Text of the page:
Strangely, not many people come up to us and say, "Annie, old hat, what's your opinion of the Food Network?"
It's a shame, because we have many opinions on this subject, just stirred up by the recent cease-fire between the Scripps network (which produces the Food Network and House and Garden Television, or HGTV) and Cablevision, the provider to millions upon billions of households.
Our opinion is: we like the Food Network because we also like forensics show and medical dramas and hey, even lawyer shows nowadays can suddenly feature some cat in a white coat drawing a dead person's brain out through their nose, or trace the path of a bedbug's bite through seven layers of epidermis.
Have we mentioned that we like to eat in front of the TV? Well, we do. And there's nothing like having to watch one of the aforementioned scenes to really make you lose your appetite.
So we watch the Food Network while eating, just to avoid watching "Bones" or "CSI" or "Grey's Anatomy" or "Law & Order SVU" or "House".
If you've ever watched any of these fine shows, you know that, at any time, the gorgeous leading lady can say to the gorgeous leading gent, "Oh! So you mean that the allen wrench penetrated his liver, thereby causing an effusion of blood to the surrounding tissue and..." We don't like the words that much, but we really hate that allen-wrench-eye-view video of the liver, the effusion, and the surrounding tissue. After a thing like that, we almost don't even care whodunnit.
Now, say we turn on a relaxing Food Network show. Of course we have our favorites here too--we much prefer our spiritual older sister, Ina Garten, and her upper-crusty offerings in her lovely old renovated home, to Guy Fieri, whose definition of the word "food" simply doesn't jive with our own. We like Paula Deen, mostly because she's a good looking old broad and we like the way she dresses. And we like Alton Brown, because his recipes come out fabulous even in our hands.
We don't watch Chopped, which is a dreadful competition in which food professionals, all of them muttering because they aren't on Top Chef, have to buid a meal out of mystery ingredients. And that might sound like Iron Chef to you, but the fact is that the secret ingredient on that show might be, oh, I don't know, "Salmon" or "haricots vert" and, while it will be somewhat amusing to see the chefs make a dessert out of that, it is nothing like the basket of whey, Ring Dings, and Pathmark Vanilla Ice Milk with which the boys and girls have to deal on Chopped.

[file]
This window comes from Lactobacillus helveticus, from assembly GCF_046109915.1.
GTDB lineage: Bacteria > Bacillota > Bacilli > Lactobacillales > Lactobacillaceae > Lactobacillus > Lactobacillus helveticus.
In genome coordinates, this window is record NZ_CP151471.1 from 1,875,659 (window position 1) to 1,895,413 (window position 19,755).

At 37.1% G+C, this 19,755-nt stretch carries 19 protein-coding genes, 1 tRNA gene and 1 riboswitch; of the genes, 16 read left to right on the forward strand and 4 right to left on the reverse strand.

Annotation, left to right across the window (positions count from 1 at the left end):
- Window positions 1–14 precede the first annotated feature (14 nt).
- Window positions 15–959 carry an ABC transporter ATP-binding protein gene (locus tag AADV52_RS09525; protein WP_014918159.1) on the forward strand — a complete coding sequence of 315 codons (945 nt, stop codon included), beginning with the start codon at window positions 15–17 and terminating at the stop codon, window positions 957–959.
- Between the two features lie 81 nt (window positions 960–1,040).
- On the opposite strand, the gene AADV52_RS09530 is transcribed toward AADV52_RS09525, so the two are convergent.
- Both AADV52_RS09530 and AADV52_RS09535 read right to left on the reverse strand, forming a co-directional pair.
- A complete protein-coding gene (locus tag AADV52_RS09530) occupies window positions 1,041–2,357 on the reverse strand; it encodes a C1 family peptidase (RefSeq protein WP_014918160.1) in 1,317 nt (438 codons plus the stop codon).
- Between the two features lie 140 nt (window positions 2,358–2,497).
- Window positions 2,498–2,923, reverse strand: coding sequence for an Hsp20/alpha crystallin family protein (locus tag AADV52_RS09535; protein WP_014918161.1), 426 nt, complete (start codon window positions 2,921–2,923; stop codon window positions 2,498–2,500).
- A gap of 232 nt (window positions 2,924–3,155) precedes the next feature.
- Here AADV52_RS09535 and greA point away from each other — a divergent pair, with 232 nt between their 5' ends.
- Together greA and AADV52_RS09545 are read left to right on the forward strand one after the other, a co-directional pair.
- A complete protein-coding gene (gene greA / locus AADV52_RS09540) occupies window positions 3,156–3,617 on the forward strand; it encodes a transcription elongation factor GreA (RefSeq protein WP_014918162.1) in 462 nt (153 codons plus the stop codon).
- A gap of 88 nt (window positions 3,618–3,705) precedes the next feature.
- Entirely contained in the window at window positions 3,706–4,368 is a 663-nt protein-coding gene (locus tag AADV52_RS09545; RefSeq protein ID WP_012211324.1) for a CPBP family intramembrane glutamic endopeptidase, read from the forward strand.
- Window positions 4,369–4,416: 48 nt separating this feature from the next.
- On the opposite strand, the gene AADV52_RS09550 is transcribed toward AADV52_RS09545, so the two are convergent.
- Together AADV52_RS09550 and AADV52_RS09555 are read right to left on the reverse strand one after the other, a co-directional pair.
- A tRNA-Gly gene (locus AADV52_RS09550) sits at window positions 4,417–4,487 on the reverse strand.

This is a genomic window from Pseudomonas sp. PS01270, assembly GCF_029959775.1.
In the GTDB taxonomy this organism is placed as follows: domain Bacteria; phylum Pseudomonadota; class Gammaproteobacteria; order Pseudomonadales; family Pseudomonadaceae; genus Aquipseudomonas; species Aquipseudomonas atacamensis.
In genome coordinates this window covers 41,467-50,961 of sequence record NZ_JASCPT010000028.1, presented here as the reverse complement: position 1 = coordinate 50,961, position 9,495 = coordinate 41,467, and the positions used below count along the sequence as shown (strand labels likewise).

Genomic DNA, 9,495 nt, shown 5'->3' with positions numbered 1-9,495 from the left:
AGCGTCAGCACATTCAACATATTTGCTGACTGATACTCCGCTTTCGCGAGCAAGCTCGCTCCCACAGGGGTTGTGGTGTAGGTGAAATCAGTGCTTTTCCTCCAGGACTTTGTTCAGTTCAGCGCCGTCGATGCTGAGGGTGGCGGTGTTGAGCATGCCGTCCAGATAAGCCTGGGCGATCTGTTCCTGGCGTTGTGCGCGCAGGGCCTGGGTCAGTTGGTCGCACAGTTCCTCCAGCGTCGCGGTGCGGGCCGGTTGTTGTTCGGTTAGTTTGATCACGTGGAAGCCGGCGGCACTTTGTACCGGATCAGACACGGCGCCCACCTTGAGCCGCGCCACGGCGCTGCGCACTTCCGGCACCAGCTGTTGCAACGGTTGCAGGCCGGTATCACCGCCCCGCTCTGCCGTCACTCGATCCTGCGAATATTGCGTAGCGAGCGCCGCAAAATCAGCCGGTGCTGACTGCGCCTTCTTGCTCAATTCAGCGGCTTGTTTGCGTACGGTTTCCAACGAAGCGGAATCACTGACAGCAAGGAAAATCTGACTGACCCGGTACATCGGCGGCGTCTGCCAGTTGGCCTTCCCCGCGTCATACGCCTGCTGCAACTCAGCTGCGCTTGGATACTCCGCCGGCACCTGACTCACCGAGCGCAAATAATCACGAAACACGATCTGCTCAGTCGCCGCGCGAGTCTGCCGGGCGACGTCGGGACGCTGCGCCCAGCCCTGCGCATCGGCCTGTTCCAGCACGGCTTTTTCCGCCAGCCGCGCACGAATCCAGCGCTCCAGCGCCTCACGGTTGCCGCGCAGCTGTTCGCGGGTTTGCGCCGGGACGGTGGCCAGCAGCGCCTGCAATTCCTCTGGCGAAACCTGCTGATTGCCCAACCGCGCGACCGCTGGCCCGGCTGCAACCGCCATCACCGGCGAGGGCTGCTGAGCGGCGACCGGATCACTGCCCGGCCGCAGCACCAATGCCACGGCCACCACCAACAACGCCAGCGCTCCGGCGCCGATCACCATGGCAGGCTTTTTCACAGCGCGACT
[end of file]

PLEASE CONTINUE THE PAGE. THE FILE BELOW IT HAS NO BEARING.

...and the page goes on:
Also, the judges on Chopped are not happy people, because each chef can only go so far with the ingredients and how often can you say "Well, Patrizio, you really brought out the probiotic 'tang' of the whey but I think you failed to thoroughly explore the Ice Milk's unique flavors"? Very little fun here, folks. Ted Allen, the long-suffering host of the show, barely breaks a smile and, as to Aaron Sanchez, the great New York chef who almost made it to Net Iron Chef fame, he looks like he's just been told of a worlwide shortage of huitelacoche.
So we do like some of the Food Netwrk's offerings, but we must tell you that we actually watch HGTV programs a little more. We'll stop if they ever show a nail gun attack on a human thigh, but for right now we're really into seeing the nice young couple who just want a little more room for the baby (and a brand-new granite countertopped kitchen, a master bath with heated floors and a separate steam shower and soaking tub, and a two-acre yard for the dogs.)
Our favorite show is Income Property, with the flashing-grinned Scott McGilvray as host. Every show, Scott goes to the a particular hoose in which there is some kind of a problem; many times it's a moose in the wainscoting or even a loose which much be doosed with some kind of repellant. Then Sott has to tell the homeowner how much this will cost, which generally rooses him to a fury...oh, sorry. We forgot to mention that the show is taped in Canada. But you might've already figured that out.